# Thread: Myth busters - activated carbon will leach back toxins in the water once saturated

1. ## Myth busters - activated carbon will leach back toxins in the water once saturated

Hi,

There is this myth that activated carbon will start de-sorbing toxins back into the water once it has adsorbed to full capacity.

There are articles on the net that point both ways:
1. articles that confirm the myth;
and
2. articles that explain how AC needs very specific processes to de-sorb toxins (extreme acidity swings, big temperature swings a.s.o. which do not exist in aquaria), and say that AC simply turns to biological media once saturated.

I find theory #2 more believable, also I know that Tom Barr and ADA say the same, but I got into a debate with someone and I would like to bring more proof than "me and 2 gurus believe that..."

I am no scientist, but I would like to devise an experiment that I could perform at home and that would be as conclusive as possible. The experiment should be relevant to the aquarium environment - I only care about what happens in a "typical" freshwater tank, not about the general properties of AC.

Here is what I thought:
Step 0. Prepare a small quantity (100 grams?) of aquarium grade activated carbon, e.g. this one
Step 1. Prepare Solution X as a known concentration of substance Y in DI water
Step 2. Measure the concentration from step 1 to verify method
Step 3. Filter Solution X through the AC
Step 4. Measure concentration of the filtered solution; if it is indistinguishable from the initial known concentration, then the AC has reached saturation - continue to Step 5; otherwise, repeat Steps 3-4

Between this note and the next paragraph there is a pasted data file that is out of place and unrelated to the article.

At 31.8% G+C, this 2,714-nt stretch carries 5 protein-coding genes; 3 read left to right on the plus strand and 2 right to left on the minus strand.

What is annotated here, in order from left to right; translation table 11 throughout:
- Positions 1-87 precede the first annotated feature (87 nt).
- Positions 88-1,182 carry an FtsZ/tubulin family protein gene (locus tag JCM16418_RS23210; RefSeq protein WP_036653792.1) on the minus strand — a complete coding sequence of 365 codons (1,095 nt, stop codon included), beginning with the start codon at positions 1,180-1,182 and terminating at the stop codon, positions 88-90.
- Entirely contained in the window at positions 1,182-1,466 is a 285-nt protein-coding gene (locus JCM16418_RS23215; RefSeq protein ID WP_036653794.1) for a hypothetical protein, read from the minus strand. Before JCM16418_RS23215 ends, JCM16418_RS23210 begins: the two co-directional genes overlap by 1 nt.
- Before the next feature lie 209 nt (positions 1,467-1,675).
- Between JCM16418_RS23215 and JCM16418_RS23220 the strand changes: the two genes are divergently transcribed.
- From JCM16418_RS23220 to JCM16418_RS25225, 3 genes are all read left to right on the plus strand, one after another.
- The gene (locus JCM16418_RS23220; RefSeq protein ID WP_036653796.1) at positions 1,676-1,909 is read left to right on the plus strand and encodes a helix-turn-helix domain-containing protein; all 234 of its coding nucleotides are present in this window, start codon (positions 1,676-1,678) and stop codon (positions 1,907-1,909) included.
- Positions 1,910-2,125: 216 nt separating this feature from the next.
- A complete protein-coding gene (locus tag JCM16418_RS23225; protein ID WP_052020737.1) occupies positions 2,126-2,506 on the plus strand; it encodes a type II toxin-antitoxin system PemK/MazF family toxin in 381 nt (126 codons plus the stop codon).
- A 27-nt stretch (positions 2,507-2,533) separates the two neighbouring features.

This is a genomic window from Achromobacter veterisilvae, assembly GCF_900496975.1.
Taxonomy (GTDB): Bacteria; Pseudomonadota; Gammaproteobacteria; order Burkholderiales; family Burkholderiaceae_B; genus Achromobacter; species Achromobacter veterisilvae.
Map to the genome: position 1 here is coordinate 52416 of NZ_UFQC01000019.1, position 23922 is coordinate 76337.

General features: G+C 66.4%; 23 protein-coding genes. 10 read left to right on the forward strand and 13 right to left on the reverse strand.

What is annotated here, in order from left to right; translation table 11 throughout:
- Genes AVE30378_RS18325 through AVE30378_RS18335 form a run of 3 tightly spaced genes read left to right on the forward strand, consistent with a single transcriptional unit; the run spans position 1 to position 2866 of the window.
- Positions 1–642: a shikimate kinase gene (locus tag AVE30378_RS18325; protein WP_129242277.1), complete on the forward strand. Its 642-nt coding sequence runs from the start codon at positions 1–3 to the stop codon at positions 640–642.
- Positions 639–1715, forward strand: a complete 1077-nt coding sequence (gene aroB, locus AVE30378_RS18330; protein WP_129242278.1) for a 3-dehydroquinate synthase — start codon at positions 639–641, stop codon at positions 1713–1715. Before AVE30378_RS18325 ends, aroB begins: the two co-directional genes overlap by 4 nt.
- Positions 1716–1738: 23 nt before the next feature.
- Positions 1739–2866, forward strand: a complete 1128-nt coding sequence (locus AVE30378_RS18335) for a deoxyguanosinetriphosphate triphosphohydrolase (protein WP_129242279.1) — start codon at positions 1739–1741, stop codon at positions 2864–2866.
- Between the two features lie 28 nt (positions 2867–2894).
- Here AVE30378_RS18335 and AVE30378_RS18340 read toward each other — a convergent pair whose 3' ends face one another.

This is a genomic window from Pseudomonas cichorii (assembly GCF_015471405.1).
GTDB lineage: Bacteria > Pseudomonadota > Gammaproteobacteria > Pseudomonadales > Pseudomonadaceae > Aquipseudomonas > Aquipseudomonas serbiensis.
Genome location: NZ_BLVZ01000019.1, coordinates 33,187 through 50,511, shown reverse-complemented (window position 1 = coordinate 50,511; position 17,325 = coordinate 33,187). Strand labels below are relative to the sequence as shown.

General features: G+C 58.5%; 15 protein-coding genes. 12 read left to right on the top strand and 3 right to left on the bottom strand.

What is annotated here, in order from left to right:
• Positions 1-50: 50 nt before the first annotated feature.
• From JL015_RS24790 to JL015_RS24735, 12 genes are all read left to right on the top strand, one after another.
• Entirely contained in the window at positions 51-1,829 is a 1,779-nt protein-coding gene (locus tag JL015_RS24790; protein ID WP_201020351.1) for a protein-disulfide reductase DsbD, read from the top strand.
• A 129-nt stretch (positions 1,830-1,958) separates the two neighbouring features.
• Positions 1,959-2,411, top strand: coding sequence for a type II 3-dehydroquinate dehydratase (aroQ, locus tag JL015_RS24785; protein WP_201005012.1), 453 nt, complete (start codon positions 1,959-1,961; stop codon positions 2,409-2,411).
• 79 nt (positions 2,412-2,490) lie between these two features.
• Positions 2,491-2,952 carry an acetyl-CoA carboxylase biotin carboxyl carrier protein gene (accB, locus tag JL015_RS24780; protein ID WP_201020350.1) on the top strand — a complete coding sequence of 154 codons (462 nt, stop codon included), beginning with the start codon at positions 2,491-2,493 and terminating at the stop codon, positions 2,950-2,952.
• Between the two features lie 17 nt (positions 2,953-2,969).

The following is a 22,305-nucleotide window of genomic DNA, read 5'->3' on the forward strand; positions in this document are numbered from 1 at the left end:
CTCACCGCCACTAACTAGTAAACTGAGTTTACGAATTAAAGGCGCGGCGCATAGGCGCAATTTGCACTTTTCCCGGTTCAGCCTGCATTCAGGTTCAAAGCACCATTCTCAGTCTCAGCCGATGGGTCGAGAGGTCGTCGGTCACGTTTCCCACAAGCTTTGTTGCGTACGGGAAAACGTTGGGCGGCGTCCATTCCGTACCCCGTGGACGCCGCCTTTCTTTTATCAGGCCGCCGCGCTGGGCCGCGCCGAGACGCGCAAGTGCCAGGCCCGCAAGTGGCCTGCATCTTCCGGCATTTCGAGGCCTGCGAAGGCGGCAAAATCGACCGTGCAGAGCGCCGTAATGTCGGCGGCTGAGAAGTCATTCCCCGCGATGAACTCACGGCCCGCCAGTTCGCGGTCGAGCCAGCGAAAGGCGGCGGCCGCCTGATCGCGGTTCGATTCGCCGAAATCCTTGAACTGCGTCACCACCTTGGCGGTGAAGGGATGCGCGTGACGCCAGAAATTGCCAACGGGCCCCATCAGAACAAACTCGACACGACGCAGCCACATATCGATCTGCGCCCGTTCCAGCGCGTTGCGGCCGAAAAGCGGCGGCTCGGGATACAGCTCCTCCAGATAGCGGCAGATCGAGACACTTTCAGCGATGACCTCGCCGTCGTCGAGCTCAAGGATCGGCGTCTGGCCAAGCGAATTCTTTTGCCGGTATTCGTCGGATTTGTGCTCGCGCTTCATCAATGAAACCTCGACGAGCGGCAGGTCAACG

Step 5. Continue to filter Solution X through the AC
Step 6. Measure concentration of the filtered solution; if it is larger than the initial known concentration, then the AC has leached - MYTH PROVED!!!; if it is indistinguishable from the initial known concentration, then the AC has NOT leached anything back; repeat Steps 5 and 6 sufficient times to declare MYTH BUSTED!!!

Problems:
Problem 1. What is a practical set-up for this experiment?
I am thinking of a miniature canister filter (such as the Dennerle Nano External Skimfilter), with just the AC as media, filtering water from a small container (5-10 liters or so), periodically compensated for evaporation with DI water.
Problem 2. I should probably run the experiment a long time.
I could of course force a quicker saturation of AC with a very concentrated solution, but that is not typical of aquariums. Also, the "leach test" (Steps 5 and 6) should run for quite a while (a month? a year? ) in order to suggest that the environment is stable.
Problem 3. One big risk is the measurement method and my measurement technique.
I have a Hach DR/890 and just enough experience to understand how easily measurements can be skewed. Even if I press the Read button repeatedly on the exact same sample, without even removing it from the device, with some methods I get slightly different readings - let alone if I redo the measurement from scratch. This leads to some requirements on the experiment: